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Position review: How much blame for 2016 should Giants’ QB Eli Manning get?

Was Eli the reason the offense fell short, or were there other factors?

New York Giants v Washington Redskins
Eli Manning
Photo by Patrick Smith/Getty Images

Sunday’s Conference Championship games feature three almost certain Hall of Fame quarterbacks who already have Super Bowl rings — Tom Brady, Ben Roethlisberger and Aaron Rodgers — and a fourth, Matt Ryan, who could be the NFL MVP for 2016.

With that as a backdrop it seems fitting that today we discuss the quarterback situation for the New York Giants in the final installment of our position-by-position look at the team entering the 2017 offseason.

So, sharpen your daggers if you are a hater and put up your shields if you are a supporter. We are about to talk about Eli Manning.

2016 season

Anyone who watched know the Giants’ offense wasn’t good enough in 2016, and that there was plenty of blame to go around. The offensive tackles weren’t very good. The tight ends didn’t give the Giants much, blocking or receiving. The rushing attack was among the league’s worst. Pass-catching back Shane Vereen played in only five of 17 games. The play-calling and scheme were too predictable.

How much blame, though, goes to Manning? Some, undoubtedly. When an offense, fails the arrow of blame always shoots directly at the quarterback.

There were missed throws by Manning during the season. Opportunities lost because the ball was off-target. There were bad decisions at unfortunate times, like the one in the end zone against the Pittsburgh Steelers. After 13 years, though, those things shouldn’t have been a surprise. For all the wonderful things Manning has done, there have always been — and will always be — those moments.

There were times when Manning looked to be more concerned about getting rid of the ball quickly than surveying his options and finding the best throw. Was he coached to do that? Was he simply in self-preservation mode, knowing that Ereck Flowers and Bobby Hart weren’t going to hold up very long in pass protection? Maybe a little of both.

Manning’s numbers were, for the most part, down from 2015. But just slightly. And not really all that different from his career averages.

Eli Manning By The Numbers

Passing Att Cmp Yds Cmp% Yds/Att TD TD% Int Int% Rating
Passing Att Cmp Yds Cmp% Yds/Att TD TD% Int Int% Rating
2016 598 377 4027 63.00% 6.7 26 4.30% 16 2.70% 86
2015 618 387 4432 62.60% 7.2 35 5.70% 14 2.30% 93.6
Career 59.70% 7.1 4.70% 3.20% 83.7

Were there signs of slippage last season? That’s an easy thing to say because Manning was 35, in his 13th year, and his numbers were down. It’s a much harder thing to prove. Coach Ben McAdoo was adamant near the end of the season that Manning’s movement skills in the pocket were better than ever in 2016, and that his arm strength was the best it had been in the three years McAdoo has been with the Giants.

In my view, Manning was the same player he has always been. Inconsistent and maddening at times, but also capable of brilliance. There were fewer brilliant moments in 2016, but there were also problems everywhere around him on the offensive side of the ball.

Without doubt, 2016 was not Manning’s best year. It did not, however, lead me to believe he can’t still play at a high enough level for the Giants to be a good offense.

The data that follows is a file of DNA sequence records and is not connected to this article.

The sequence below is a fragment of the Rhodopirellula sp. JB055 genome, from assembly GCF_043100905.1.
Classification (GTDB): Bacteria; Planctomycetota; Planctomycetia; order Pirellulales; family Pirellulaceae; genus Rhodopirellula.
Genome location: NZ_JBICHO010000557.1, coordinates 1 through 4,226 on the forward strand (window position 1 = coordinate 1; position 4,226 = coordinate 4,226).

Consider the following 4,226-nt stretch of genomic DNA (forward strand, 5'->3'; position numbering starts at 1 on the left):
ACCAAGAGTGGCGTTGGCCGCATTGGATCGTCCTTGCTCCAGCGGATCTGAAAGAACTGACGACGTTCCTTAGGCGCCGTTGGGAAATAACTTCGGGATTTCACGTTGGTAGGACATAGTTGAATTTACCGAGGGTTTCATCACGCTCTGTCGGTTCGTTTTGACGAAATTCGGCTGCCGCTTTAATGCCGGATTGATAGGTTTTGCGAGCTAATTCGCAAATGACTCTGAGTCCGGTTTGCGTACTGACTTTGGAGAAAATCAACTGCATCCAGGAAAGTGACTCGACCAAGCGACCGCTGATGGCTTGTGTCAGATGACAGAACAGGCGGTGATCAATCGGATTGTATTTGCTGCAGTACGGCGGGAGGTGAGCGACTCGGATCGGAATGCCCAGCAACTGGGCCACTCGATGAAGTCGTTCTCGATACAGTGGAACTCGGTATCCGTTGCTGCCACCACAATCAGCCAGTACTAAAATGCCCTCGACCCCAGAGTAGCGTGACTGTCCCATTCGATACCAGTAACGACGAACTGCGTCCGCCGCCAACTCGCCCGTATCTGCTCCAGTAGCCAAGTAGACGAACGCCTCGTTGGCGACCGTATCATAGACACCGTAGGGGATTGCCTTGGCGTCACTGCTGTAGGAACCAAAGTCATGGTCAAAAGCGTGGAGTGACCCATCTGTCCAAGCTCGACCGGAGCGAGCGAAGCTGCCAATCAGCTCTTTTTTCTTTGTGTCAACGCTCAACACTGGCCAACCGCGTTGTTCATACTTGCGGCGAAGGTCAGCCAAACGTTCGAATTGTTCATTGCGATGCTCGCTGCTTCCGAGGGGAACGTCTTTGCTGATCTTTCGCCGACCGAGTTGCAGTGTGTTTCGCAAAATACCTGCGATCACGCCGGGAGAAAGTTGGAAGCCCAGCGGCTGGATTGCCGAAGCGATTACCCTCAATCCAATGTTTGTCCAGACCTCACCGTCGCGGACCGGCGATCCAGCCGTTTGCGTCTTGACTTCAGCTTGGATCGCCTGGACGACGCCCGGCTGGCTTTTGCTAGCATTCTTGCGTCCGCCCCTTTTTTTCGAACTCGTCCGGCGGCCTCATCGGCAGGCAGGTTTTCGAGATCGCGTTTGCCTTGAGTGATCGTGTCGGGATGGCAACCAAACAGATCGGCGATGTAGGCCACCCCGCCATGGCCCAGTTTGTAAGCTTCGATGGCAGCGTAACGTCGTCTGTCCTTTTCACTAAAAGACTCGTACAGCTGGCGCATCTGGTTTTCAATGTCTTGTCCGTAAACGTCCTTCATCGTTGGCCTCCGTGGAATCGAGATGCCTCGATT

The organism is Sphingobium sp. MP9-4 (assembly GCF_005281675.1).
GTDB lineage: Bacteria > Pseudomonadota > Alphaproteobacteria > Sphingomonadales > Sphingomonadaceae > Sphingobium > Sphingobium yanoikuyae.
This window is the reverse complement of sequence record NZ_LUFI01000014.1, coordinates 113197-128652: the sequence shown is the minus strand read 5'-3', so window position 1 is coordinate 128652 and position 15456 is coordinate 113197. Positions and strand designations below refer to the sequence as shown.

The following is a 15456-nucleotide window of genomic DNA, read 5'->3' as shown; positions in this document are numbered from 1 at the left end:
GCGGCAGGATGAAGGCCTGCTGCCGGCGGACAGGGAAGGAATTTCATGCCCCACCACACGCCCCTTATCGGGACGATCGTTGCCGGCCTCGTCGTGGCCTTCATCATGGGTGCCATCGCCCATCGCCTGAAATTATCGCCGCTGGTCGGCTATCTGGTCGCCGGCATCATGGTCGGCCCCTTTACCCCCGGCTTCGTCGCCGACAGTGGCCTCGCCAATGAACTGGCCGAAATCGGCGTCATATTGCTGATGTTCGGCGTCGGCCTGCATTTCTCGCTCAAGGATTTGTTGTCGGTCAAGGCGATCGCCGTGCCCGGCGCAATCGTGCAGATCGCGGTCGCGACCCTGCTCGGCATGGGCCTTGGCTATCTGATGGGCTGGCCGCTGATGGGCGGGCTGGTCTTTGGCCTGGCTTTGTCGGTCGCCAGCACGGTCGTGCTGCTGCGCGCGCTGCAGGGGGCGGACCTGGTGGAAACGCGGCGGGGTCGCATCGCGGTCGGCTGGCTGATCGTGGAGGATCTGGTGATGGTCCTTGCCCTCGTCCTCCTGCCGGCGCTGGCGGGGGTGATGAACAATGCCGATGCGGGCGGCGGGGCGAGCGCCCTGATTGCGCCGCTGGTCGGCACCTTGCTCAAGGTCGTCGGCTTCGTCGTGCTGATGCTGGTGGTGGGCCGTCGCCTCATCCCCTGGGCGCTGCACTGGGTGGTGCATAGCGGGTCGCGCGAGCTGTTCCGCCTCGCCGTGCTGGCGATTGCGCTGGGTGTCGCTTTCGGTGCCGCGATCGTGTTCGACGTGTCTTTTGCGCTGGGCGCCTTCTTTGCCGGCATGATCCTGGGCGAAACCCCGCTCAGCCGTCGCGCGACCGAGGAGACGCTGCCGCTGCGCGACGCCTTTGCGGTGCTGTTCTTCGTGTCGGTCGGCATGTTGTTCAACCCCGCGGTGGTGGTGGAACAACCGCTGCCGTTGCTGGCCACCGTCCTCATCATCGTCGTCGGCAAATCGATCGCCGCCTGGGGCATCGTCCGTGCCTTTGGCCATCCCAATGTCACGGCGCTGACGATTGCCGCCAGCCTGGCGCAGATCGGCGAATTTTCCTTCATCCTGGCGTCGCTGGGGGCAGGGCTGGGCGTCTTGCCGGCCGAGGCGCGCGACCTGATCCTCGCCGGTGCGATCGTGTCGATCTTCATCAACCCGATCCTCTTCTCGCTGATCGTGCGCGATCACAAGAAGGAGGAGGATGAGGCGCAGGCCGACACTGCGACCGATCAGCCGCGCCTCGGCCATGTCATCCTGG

2017 free agents

Josh Johnson (Unresticted)
Ryan Nassib (Unrestricted)

Offseason decisions to make

How aggressive will the organization be in identifying/acquiring a successor to Manning? I will delve more into that in the next section.

The other decision is whether or not to bring back Johnson or Nassib as a veteran backup to Manning. My guess is that Johnson has a better chance to be back than Nassib. After never getting a chance in four years behind Manning, Nassib will likely try to find a place where he at least has the illusion of a chance to compete for playing time.

Draft/FA priority level


General manager Jerry Reese has acknowledged the obvious — that it is time for the Giants to begin planning for a future without Manning. Here is what Reese said at his season-ending press conference:

“We always think about every position. But Eli is 36, and we have started to think about who is the next quarterback, and who is in line, so we will look into that as we move into the offseason.”

What Reese DID NOT SAY is that it is time to panic, use a first-round pick on a replacement for the two-time Super Bowl MVP, and have a new quarterback at the ready the first time Manning throws a wobbly pass next season.

He said that precisely because it is not time for the Giants to panic. Here is what I have written previously:

“ ... it isn’t imperative that the Giants find that successor this offseason. It is imperative that they begin looking for a guy they think can lead the franchise once Manning is gone, and that they make a move when they believe they have identified the right quarterback.”

This is the approach I believe is the right one, and the one all signs point to the Giants taking. Use free agency and their early-round draft picks to add as many players as they can who should help the Giants quickly, who should give them the best chance to win during the couple of seasons Manning has left. If you find a guy in the middle of the draft you believe has a chance to be the next Dak Prescott or Russell Wilson, grab him and develop him. If not, wait.

Manning will be the Giants’ quarterback in 2017. In my view, using a first-round pick on a guy who will sit behind him for a couple of years rather than selecting a player who could maximize his remaining time would be a mistake.